An Untimely Death Moves Through a Family Like Wildfire

As the news broadcast images of a newly charred world, writer Susan Heeger waded through devastation within her own family
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In 1900, when the average white American man died at 47, my brother, John, would’ve been considered old, the victim of an old man’s fate. These days, actuarial tables figure 58 is still young; had things gone differently, John should’ve made it to 80. Did he have trouble breathing that day? Shooting pains? A finance executive, he’d driven himself for years with long days and nonstop travel. He was the guy people counted on, the one who never said no, which he seemed to believe was crucial to his becoming managing director of a major bank.

Outside work, though, his life was a mess. This became apparent gradually in the days after he failed to wake up in a city he’d traveled to for work. Picture this: A man with business and law degrees dies without a will, leaving a wife he’s always told people was a fellow lawyer, but who in fact has little education, a sketchy work history, and speaks minimal English. He has not just one dependent child, as he’s claimed to family and colleagues, but also two stepchildren and less money than he might, given the above. His wife thinks that his parents, from whom he’s been estranged for years, are dead. They meet for the first time at his funeral.

Over the next months, the shock would crush my ancient parents. Mom fell and broke her back. Dad took to bed, went into a tailspin. It happens. The body loses its ability to carry the heart.

In John’s Chicago living room, the portrait of him—funereal, softly lit—showed an overweight, beat-up version of him I couldn’t imagine actually sitting on the damask sofa below it. He’d sent me jpegs, some of his pretty wife, mostly of his five-year-old son, who, when we finally met, wore a little rep tie, chinos, loafers—John clothes.

Isn’t he the most beautiful child you’ve ever seen? John would say, rushing to catch a plane, his slightly slurred, full-on verbal charge a legacy from his childhood stutter, which got worse when he drank but persisted long after he stopped. He needed an audience but had no time for friends. Just me. I had a son, too; I’d understand.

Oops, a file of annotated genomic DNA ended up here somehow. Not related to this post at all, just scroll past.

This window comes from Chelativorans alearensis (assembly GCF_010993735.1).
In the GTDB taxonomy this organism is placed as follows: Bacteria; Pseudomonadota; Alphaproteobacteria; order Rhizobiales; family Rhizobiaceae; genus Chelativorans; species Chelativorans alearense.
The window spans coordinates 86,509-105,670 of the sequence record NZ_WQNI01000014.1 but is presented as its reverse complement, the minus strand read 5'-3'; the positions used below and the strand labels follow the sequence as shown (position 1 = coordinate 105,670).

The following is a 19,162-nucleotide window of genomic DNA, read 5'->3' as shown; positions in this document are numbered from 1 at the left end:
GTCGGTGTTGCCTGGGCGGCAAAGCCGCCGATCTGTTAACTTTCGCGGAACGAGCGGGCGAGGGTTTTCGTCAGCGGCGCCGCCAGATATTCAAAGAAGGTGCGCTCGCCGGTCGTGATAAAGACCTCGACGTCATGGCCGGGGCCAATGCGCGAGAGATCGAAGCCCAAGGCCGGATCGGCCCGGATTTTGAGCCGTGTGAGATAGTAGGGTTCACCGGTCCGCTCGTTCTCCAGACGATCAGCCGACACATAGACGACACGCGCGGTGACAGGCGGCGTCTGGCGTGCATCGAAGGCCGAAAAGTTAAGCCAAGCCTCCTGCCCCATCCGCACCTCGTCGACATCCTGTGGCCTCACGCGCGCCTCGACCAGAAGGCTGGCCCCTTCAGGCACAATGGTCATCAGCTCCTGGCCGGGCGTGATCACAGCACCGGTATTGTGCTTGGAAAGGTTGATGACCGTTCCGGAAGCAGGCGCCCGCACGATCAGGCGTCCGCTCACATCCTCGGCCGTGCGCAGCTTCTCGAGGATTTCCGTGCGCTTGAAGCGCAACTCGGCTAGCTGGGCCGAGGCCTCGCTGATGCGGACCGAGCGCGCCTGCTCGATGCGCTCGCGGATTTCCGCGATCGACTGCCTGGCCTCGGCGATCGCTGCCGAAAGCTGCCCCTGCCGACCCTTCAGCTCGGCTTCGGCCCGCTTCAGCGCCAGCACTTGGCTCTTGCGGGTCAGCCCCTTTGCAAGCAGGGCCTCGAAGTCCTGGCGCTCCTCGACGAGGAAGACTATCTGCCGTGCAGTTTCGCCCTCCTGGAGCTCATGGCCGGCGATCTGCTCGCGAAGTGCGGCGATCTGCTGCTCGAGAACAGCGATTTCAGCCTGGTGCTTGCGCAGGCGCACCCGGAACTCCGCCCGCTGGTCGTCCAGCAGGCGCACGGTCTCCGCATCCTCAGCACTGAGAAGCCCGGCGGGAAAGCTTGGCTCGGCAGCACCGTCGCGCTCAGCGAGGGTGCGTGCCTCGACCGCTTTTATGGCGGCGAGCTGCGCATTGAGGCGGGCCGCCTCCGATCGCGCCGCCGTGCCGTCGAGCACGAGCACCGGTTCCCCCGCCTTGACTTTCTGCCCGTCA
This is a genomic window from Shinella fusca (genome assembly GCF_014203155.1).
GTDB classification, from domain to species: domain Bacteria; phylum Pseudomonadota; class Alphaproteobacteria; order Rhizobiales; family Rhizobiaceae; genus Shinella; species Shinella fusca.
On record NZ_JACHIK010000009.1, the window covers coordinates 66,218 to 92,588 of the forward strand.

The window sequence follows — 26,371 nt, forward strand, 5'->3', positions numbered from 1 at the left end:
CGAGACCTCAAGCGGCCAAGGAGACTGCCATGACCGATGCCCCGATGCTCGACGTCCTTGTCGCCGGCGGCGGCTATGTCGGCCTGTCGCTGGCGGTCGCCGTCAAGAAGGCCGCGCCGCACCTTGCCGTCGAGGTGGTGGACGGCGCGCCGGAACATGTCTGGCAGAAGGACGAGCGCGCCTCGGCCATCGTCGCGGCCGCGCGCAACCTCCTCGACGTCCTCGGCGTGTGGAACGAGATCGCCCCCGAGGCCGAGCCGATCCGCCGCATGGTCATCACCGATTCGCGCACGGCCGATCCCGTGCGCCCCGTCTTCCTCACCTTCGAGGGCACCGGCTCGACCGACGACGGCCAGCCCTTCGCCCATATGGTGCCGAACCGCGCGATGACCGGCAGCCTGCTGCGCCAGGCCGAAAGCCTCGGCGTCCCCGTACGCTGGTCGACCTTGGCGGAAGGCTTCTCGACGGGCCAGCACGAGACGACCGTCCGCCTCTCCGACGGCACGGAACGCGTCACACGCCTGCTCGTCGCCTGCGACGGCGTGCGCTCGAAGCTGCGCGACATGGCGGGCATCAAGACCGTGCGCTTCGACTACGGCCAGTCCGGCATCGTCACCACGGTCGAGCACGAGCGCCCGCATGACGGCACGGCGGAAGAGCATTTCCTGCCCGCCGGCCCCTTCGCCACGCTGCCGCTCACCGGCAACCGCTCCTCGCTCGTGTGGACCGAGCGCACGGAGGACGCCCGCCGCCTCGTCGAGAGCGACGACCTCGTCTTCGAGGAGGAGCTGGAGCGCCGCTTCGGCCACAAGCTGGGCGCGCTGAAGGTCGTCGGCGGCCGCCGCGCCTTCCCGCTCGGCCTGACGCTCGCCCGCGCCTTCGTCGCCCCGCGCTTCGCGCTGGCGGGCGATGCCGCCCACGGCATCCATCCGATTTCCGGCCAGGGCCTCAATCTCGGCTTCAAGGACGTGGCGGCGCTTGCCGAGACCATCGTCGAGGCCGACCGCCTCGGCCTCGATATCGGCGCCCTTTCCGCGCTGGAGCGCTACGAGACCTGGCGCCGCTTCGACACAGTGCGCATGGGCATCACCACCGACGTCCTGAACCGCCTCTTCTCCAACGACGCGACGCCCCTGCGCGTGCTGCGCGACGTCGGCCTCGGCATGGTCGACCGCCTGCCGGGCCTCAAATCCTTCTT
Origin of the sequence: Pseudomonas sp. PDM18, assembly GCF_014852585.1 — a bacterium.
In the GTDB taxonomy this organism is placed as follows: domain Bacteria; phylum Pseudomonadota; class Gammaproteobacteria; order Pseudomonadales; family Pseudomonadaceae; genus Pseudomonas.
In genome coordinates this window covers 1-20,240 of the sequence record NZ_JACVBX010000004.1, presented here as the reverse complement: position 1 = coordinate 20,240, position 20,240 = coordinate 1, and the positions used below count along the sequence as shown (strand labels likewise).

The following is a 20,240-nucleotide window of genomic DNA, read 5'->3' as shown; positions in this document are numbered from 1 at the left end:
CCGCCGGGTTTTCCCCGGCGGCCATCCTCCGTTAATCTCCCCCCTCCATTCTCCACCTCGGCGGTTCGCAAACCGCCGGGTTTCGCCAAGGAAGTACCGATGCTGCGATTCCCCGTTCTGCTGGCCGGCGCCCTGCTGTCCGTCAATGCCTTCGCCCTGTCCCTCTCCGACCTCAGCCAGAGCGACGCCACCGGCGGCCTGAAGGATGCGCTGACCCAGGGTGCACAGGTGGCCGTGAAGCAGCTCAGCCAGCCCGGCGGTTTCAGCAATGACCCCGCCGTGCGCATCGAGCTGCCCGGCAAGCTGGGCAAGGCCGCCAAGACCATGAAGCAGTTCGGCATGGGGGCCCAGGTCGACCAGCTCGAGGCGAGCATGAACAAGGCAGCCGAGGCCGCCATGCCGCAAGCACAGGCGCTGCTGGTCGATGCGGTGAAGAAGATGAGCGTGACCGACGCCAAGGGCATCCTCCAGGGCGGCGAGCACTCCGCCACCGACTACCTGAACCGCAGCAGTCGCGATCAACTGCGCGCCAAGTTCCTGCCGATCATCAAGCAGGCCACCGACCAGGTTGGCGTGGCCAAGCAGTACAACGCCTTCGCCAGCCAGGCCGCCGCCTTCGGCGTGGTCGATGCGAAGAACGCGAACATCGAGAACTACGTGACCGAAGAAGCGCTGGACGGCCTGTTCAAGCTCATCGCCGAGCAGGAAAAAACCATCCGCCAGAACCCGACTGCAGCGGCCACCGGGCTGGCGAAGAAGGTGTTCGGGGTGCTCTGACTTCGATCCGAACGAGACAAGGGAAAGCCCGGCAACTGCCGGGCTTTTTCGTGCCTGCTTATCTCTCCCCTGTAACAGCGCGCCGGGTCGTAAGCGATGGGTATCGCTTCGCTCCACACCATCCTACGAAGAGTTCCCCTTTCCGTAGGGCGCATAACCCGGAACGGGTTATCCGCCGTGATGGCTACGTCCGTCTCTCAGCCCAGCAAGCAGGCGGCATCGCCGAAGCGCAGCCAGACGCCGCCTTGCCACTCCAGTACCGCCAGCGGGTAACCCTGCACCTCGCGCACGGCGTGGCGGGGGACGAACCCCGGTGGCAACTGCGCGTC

My son, who hardly knew John, didn’t come to Chicago. My husband and I had knots to unravel. John had handled all the household business, in a manner of speaking, stuffing check stubs into bags in his closet, which was off-limits to his wife.

My husband, Rob, and I sorted bills and helped track down money. My long-divorced parents mumbled together in a playroom, Mom patting Dad’s face, fierce with Parkinson’s.

In a bathroom big enough for a king-size bed, I opened a cabinet. Nothing with alcohol. John was in recovery.

How could anyone know anyone?

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At John’s funeral, colleagues talked about a team player who listened. One woman said he’d called her repeatedly after Hurricane Sandy hit. “He was a mentor,” said someone else.

To hold up my family’s end of things, I described John as a funny boy who loved popsicle jokes. I recalled a detective game, “Bill and Ben,” we’d played every day for a summer, pretend-smoking, -drinking, and -swearing as we nabbed a criminal named Slippery Sydney no one else could catch. In case he was listening, I praised John’s professional triumphs, his devotion to his family.

My family hadn’t seen him in years until the day before, when we’d “viewed” him in his box, mute and stiff with buffed skin, glued lips, and a copper-orange pompadour. (When did he start coloring his hair?) Even I, the only one he was still talking to, got only phone time.

I kissed his alien, refrigerated brow, and he had to lie there and take it.

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So much has happened since. Once you die, the world spins on heedlessly, except for those who love you—but then they die. My parents’ death exacerbated my feelings of emptiness. I was stunned by the pileup, a devastation that found echoes everywhere—in our lying, tyrant-loving, white nationalist president; in the mutual slaughter of Buddhists and Muslims in Sri Lanka; in Syria, poisoning its own people with chemical weapons; and, closer to home, in wildfires raging across California. Every day, newspapers showed charred woods around Mount Shasta, wiped-out farms near Mendocino.

Once you die, the world spins on heedlessly, except for those who love you—but then they die.

There’s been no letup since in terms of presidential horrors, global unrest, or nature signaling climate change with earthquakes, hurricanes, and more pyrotechnic fury. So much of California has gone up that authorities have begun lumping individual blazes into “complexes.” Each flame symbol on a map might stand for hundreds of homes, businesses, personal tragedies, which, for those living through them, are all there is. John wouldn’t recognize the world he left.